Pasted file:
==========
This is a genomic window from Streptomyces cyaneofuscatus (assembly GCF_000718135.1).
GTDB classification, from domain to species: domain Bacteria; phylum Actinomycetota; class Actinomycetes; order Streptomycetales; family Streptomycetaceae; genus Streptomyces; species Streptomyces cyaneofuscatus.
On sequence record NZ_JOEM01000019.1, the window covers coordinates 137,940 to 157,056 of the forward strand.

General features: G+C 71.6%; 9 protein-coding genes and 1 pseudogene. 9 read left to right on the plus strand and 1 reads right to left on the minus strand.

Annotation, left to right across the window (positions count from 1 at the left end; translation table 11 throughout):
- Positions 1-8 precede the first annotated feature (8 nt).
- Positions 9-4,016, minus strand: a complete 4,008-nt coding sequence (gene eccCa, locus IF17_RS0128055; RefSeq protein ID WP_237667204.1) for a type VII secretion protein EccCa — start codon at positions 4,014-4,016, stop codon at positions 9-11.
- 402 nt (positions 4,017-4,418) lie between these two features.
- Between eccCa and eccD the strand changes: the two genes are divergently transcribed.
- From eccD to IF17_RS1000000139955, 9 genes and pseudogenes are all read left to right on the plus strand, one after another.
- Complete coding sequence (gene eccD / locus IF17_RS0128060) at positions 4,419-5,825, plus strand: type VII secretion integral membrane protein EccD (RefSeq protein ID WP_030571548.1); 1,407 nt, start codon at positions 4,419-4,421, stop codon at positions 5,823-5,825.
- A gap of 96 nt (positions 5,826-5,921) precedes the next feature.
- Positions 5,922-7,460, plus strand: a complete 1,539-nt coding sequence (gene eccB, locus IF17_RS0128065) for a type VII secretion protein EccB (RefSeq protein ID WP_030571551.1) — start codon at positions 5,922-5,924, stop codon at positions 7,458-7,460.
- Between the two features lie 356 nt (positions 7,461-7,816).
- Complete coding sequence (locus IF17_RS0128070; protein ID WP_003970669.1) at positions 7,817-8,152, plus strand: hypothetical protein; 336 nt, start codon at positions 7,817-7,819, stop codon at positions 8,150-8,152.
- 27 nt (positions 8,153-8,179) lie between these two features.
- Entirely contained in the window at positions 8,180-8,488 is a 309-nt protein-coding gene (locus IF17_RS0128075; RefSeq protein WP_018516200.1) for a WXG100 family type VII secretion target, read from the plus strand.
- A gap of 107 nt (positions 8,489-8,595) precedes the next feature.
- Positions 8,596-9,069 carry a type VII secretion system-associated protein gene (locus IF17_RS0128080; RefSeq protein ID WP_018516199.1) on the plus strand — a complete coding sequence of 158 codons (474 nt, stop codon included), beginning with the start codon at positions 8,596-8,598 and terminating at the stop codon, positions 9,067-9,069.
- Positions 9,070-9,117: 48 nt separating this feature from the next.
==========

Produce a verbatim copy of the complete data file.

This is a genomic window from Streptomyces cyaneofuscatus (assembly GCF_000718135.1).
GTDB classification, from domain to species: domain Bacteria; phylum Actinomycetota; class Actinomycetes; order Streptomycetales; family Streptomycetaceae; genus Streptomyces; species Streptomyces cyaneofuscatus.
On sequence record NZ_JOEM01000019.1, the window covers coordinates 137,940 to 157,056 of the forward strand.

General features: G+C 71.6%; 9 protein-coding genes and 1 pseudogene. 9 read left to right on the plus strand and 1 reads right to left on the minus strand.

Annotation, left to right across the window (positions count from 1 at the left end; translation table 11 throughout):
- Positions 1-8 precede the first annotated feature (8 nt).
- Positions 9-4,016, minus strand: a complete 4,008-nt coding sequence (gene eccCa, locus IF17_RS0128055; RefSeq protein ID WP_237667204.1) for a type VII secretion protein EccCa — start codon at positions 4,014-4,016, stop codon at positions 9-11.
- 402 nt (positions 4,017-4,418) lie between these two features.
- Between eccCa and eccD the strand changes: the two genes are divergently transcribed.
- From eccD to IF17_RS1000000139955, 9 genes and pseudogenes are all read left to right on the plus strand, one after another.
- Complete coding sequence (gene eccD / locus IF17_RS0128060) at positions 4,419-5,825, plus strand: type VII secretion integral membrane protein EccD (RefSeq protein ID WP_030571548.1); 1,407 nt, start codon at positions 4,419-4,421, stop codon at positions 5,823-5,825.
- A gap of 96 nt (positions 5,826-5,921) precedes the next feature.
- Positions 5,922-7,460, plus strand: a complete 1,539-nt coding sequence (gene eccB, locus IF17_RS0128065) for a type VII secretion protein EccB (RefSeq protein ID WP_030571551.1) — start codon at positions 5,922-5,924, stop codon at positions 7,458-7,460.
- Between the two features lie 356 nt (positions 7,461-7,816).
- Complete coding sequence (locus IF17_RS0128070; protein ID WP_003970669.1) at positions 7,817-8,152, plus strand: hypothetical protein; 336 nt, start codon at positions 7,817-7,819, stop codon at positions 8,150-8,152.
- 27 nt (positions 8,153-8,179) lie between these two features.
- Entirely contained in the window at positions 8,180-8,488 is a 309-nt protein-coding gene (locus IF17_RS0128075; RefSeq protein WP_018516200.1) for a WXG100 family type VII secretion target, read from the plus strand.
- A gap of 107 nt (positions 8,489-8,595) precedes the next feature.
- Positions 8,596-9,069 carry a type VII secretion system-associated protein gene (locus IF17_RS0128080; RefSeq protein ID WP_018516199.1) on the plus strand — a complete coding sequence of 158 codons (474 nt, stop codon included), beginning with the start codon at positions 8,596-8,598 and terminating at the stop codon, positions 9,067-9,069.
- Positions 9,070-9,117: 48 nt separating this feature from the next.